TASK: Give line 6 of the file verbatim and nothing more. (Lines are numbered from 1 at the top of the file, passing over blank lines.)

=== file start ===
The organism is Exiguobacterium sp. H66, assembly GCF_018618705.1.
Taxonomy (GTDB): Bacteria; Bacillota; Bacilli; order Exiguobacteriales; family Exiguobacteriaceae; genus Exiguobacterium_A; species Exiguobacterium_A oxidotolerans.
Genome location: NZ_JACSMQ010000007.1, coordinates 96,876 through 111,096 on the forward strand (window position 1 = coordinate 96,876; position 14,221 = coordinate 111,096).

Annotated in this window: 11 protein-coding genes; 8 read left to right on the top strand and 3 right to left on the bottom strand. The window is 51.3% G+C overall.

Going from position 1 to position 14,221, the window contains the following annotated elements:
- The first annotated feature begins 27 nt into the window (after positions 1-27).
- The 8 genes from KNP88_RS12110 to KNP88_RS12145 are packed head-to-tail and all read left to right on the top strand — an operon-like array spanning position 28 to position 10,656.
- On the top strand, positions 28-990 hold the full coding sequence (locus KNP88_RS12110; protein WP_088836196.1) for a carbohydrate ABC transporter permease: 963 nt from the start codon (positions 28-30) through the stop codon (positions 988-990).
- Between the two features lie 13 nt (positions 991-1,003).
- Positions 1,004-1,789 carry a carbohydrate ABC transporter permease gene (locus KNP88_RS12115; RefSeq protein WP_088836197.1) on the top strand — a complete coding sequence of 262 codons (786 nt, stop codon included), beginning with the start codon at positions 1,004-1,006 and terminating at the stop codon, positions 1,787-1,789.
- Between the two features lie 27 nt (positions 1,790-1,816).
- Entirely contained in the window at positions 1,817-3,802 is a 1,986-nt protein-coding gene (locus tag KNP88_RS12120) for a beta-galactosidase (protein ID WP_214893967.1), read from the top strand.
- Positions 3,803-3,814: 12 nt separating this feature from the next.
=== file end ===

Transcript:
- The first annotated feature begins 27 nt into the window (after positions 1-27).